Call Of Duty: Modern Warfare Remastered News and Updates: Future Microstansactions and DLC Leaked

By danjvitan , Updated Nov 18, 2016 03:33 PM EST
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With a game as popular as Call of Duty: Modern Warfare Remastered, gamers will do everything in their ability to uncover its secrets. Data mining is nothing new for modern gamers as people love to nitpick through game files to find something undiscovered that might hint to something for the future of the game. Call of Duty: Modern Warfare Remastered isn't free from that even if the game is a remake of a nine-year-old game. According to a report, players have discovered that there are several guns within the game files, a lot of which comes from Call of Duty: Black Ops.

Reddit users Semyel and Tails dug through the game's files and uncovers weapons that aren't part of the game as of now. These include fully completed models of a shovel melee weapon, Black Ops' Galil, and Modern Warfare 2's Striker. Although this may look like game assets that were lazily left behind, other discoveries made by the Reddit users point out to the game having microtransactions. In their data mining search, Semyel and Tails also found data that suggests a weapons dealer will be added to the game. It is possible that this weapons dealer will be selling the uncovered weapons previously mentioned. Gamer woudn't be surprised if these findings are indeed true and the game will feature microtransanctions as the franchise is no stranger to these. What's surprising is that Call of Duty: Modern Warfare Remaster is just a remake of an old game. Instead of the gamers buying a simple remaster, the publisher thought of making more money out of an already finished product nine years ago and on top of its selling price.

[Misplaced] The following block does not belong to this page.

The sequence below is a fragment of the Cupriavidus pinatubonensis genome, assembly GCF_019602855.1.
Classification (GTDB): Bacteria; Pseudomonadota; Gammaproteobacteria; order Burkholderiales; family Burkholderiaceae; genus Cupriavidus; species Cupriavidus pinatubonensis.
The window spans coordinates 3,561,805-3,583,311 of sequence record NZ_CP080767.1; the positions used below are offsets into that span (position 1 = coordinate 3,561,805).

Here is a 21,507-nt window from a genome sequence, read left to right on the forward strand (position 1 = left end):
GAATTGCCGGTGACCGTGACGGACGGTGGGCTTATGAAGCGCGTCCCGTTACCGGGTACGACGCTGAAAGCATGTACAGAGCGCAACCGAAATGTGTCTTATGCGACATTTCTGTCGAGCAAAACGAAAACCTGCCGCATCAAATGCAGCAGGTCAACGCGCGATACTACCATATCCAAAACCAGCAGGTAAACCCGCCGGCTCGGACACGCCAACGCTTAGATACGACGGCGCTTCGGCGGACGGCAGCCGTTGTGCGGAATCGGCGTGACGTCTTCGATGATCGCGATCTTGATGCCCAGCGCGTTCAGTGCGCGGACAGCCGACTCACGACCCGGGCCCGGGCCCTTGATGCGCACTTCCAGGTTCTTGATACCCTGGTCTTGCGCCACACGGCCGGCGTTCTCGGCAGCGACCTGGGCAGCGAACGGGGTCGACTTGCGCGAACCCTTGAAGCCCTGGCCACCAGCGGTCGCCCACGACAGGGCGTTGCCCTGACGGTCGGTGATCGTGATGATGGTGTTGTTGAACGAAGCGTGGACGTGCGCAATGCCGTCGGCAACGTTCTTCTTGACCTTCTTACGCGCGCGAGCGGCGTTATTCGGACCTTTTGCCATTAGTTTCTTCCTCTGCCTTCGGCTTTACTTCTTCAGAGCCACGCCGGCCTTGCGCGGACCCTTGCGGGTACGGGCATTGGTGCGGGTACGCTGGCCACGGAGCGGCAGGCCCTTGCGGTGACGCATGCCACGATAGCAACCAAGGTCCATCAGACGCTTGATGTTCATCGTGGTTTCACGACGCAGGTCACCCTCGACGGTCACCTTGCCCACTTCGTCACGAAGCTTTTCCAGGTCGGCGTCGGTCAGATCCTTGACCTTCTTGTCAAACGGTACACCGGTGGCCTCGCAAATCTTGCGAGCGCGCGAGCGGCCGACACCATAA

Microtransactions have always been a hot topic for gamers debating whether it was good or bad for games. They have said that because of these microtransactions and/or downloadable content which will be available after the release of the game, game publishers are more inclined to sell an unfinished game for a full price. They will then charge players for extra content that they feel should be in the game when it was first released. So instead of paying $60 for what is expected to be a complete game, players now have to pay more than the original selling to get the full experience. However, not all publishers release their games in this manner. By making microtransactions and downloadable content add to what is already a complete game, publishers are respecting the players' role as buyers and the games integrity. An example of which is CD Projekt Red which recently released an already complete game in The Witcher 3 to universal acclaim in its initial release. It then provided a steady stream of additional content free of charge and released a substantial downloadable content, which is as big as some games, at a fraction of a cost. Nonetheless, only the gamers can stop this abuse by not giving in to these publishers' demands.

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